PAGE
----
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We'll maintain autonomy from BW, says Epic Gas chief

Epic Gas won’t be swallowed up following BW’s acquisition of an 80%-plus stake just two weeks ago, but will instead seek the benefits of the new relationship, according to its chief executive

‘This is an investment that has been made by BW Group into Epic, in a similar way to which they have made investments in other businesses in the last few years. As such, it’s not a merger. We still have quite a few other shareholders in the business,’ says Charles Maltby

EPIC Gas will maintain autonomy from BW Group following the latter’s acquisition of an 80%-plus stake in the company, while simultaneously milking the benefits of the new relationship, according to chief executive Charles Maltby.

Speaking to Lloyd’s List after the announcement of a $60m fundraiser earlier this week, with the money earmarked for part payment on four secondhand Japanese-built liquefied petroleum gas carriers, Mr Maltby discussed his strategy to position Merkur-listed Epic — which presently controls a fleet of 39 fully pressurised gas carriers — to take advantage of the currently rosy prospects for operators of smaller gas carriers.

Epic decided to venture into the sale and purchase market because while the cost impact of the four additional units will be minimal, the potential benefits are considerable, he revealed.

BW is taking 82.58% of the fundraiser, in line with its existing stake, and underwriting the remaining portion. This has allowed Epic to sign a letter of intent to purchase the ships for $106.5m, with the remaining sum covered by debt finance.

“We looked at a number of ways we could have raised the capital towards doing that. What we are very conscious of is, you have to make it profitable,” Mr Maltby said. “When you look at different ways of costing capital, we decided that this would be the most cost-effective way and our shareholders were willing to support it.”

While welcoming BW on board as a new investor, Mr Maltby insisted that there are no plans to merge the businesses, with Epic continuing as an independent business in its own right.

“This is an investment that has been made by BW Group into Epic, in a similar way to which they have made investments in other businesses in the past few years,” he said. “As such, it’s not a merger. We still have quite a few other shareholders in the business.”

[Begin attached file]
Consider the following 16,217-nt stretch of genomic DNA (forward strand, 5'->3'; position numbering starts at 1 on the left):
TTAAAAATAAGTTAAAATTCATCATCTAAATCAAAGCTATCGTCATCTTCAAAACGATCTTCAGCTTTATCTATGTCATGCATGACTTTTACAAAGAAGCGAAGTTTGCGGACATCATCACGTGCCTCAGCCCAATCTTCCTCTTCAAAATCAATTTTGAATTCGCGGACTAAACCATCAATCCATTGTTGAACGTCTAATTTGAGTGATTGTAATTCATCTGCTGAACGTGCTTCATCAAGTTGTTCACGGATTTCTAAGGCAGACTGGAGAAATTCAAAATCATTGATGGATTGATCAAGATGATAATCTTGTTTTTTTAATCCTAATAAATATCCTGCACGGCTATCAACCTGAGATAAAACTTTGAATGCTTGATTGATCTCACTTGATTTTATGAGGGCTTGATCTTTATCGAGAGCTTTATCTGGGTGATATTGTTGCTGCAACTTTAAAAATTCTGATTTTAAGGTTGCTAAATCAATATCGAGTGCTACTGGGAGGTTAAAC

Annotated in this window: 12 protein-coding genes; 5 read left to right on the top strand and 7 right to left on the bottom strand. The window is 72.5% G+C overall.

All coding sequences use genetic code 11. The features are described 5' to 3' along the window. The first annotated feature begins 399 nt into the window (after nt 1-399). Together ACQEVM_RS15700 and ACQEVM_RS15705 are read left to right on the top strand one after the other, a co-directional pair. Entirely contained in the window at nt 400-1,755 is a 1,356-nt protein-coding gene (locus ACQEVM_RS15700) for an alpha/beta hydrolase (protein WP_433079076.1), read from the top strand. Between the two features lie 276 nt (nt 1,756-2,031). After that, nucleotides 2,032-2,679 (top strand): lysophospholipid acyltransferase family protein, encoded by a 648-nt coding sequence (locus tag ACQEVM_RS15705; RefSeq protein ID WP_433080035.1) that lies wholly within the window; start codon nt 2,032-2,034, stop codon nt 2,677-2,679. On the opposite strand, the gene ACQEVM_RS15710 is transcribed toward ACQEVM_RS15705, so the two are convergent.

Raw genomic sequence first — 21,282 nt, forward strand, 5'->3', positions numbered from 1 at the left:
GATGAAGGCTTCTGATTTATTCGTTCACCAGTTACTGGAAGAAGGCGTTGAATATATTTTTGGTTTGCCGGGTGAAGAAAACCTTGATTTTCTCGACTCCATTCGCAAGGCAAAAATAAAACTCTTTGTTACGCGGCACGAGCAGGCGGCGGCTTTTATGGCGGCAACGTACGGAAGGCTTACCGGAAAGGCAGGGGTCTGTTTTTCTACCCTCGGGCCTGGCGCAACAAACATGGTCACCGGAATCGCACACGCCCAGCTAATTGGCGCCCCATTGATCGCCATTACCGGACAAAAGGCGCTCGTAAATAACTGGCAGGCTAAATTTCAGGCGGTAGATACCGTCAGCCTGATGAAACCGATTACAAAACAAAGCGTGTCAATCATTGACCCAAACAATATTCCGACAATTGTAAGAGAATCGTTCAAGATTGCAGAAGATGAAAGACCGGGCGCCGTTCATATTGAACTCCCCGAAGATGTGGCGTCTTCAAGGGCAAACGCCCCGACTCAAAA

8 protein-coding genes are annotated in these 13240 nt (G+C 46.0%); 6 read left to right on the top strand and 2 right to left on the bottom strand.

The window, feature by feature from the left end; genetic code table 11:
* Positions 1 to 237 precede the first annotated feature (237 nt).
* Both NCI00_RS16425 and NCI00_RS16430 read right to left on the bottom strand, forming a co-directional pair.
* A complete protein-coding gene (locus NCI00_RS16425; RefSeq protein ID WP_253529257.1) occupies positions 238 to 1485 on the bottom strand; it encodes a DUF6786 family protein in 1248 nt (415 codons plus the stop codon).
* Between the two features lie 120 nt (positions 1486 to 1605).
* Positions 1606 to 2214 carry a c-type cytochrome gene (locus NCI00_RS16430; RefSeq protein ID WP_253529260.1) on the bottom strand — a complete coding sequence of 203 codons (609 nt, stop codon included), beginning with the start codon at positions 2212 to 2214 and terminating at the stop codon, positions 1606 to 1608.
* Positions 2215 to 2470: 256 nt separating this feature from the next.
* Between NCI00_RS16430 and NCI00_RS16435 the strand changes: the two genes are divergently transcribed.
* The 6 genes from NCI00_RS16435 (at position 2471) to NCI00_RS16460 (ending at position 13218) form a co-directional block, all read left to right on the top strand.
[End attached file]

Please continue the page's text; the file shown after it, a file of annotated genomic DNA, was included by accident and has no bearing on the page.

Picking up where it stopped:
Nevertheless, Epic will obviously work closely with BW, to maximise the gains of coming under same parentage as an operator of more than 300 ships.

The two sides will combine their purchasing power, in order to negotiate better deals with supplies of everything from lubes to IT systems.

In the longer term, the back offices could even be amalgamated, although this is not going to be the order of the day in the immediate future.

“If you can do that and maintain a level of quality and independence, so that each business is delivering its best outcome for customers, there may be some room to look at that. But I wouldn’t say that is top of the list of priorities,” Mr Maltby said.

Meanwhile, the LPG market is improving markedly, including the smaller ship sector in which Epic is a player.

“We’ve already seen rates showing a fundamental pick-up and we expect that to continue over the next couple of years.

“On the demand side, LPG demand growth has been pretty robust for the past five to 10 years, and we’re seeing volumes seaborn LPG trade this year likely to pass 100m tonnes for the first time.”

Long-term growth

Indeed, demand has increased as much as 7% per annum in recent years, and that figure could go as high as 8% next year. Meanwhile, fleet growth was just 1% last year, and the orderbook is at more or less the same level both this year and next.

“We think it’s the smallest orderbook of any bulk shipping sector, and that’s before scrapping. Each year, typically 1-2% of the fleet gets scrapped, so it looks like we’ll see net negative fleet growth this year and next year,” Mr Maltby went on.

More substantial growth is likely on larger gas vessels, but given that Epic is essentially doing last-mile delivery, that may even work to its advantage, he believes

“From our point of view, we see that as a positive, because it will mean that plenty of LPG gets delivered cheaply all over the world for us to then tranship from bigger vessels into smaller ports.

“We’ve not noticed the bigger ships having a material impact on the rates we earn in the pressurised sector, with that evidenced by the fact that our rates are up 20% year on year.”

Certainly, the maths looks good for Epic. According to Mr Maltby, its operating expenditure is currently around $4,1000 per day, irrespective of whether a vessel is 3,000, 7,000 or 11,000 cu m; against that, earnings are $10,000 per day.

The acquisition of the four ships mentioned above will increase Epic Gas’ total carrying capacity from 267,400 cu m to 311,400 cu m, and will also reduce the average age of the company’s fleet from 8.9 years to 8.4 years.

Other than that, the game plan is to provide whatever customers want, and Mr Maltby professes indifference to whether that means voyage charters, contracts of affreightment or timecharters.

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